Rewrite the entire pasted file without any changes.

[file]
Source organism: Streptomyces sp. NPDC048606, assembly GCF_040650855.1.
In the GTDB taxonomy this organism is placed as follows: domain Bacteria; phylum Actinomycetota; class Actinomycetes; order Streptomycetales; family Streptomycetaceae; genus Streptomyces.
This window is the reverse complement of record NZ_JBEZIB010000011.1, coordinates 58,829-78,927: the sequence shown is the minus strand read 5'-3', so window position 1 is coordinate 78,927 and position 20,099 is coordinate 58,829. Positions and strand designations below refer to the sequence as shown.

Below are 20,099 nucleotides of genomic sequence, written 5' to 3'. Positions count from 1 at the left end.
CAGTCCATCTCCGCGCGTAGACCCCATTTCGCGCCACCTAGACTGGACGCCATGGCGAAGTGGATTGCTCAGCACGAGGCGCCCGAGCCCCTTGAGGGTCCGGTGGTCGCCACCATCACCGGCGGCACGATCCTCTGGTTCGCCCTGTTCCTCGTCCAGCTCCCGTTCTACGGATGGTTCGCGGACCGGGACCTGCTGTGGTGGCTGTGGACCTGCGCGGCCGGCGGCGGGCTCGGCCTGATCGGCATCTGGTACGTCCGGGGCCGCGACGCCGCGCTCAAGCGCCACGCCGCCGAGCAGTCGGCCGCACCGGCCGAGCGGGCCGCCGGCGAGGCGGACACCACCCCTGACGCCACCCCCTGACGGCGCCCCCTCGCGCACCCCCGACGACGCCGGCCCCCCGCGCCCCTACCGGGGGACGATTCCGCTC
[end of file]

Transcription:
Source organism: Streptomyces sp. NPDC048606, assembly GCF_040650855.1.
In the GTDB taxonomy this organism is placed as follows: domain Bacteria; phylum Actinomycetota; class Actinomycetes; order Streptomycetales; family Streptomycetaceae; genus Streptomyces.
This window is the reverse complement of record NZ_JBEZIB010000011.1, coordinates 58,829-78,927: the sequence shown is the minus strand read 5'-3', so window position 1 is coordinate 78,927 and position 20,099 is coordinate 58,829. Positions and strand designations below refer to the sequence as shown.

Below are 20,099 nucleotides of genomic sequence, written 5' to 3'. Positions count from 1 at the left end.
CAGTCCATCTCCGCGCGTAGACCCCATTTCGCGCCACCTAGACTGGACGCCATGGCGAAGTGGATTGCTCAGCACGAGGCGCCCGAGCCCCTTGAGGGTCCGGTGGTCGCCACCATCACCGGCGGCACGATCCTCTGGTTCGCCCTGTTCCTCGTCCAGCTCCCGTTCTACGGATGGTTCGCGGACCGGGACCTGCTGTGGTGGCTGTGGACCTGCGCGGCCGGCGGCGGGCTCGGCCTGATCGGCATCTGGTACGTCCGGGGCCGCGACGCCGCGCTCAAGCGCCACGCCGCCGAGCAGTCGGCCGCACCGGCCGAGCGGGCCGCCGGCGAGGCGGACACCACCCCTGACGCCACCCCCTGACGGCGCCCCCTCGCGCACCCCCGACGACGCCGGCCCCCCGCGCCCCTACCGGGGGACGATTCCGCTC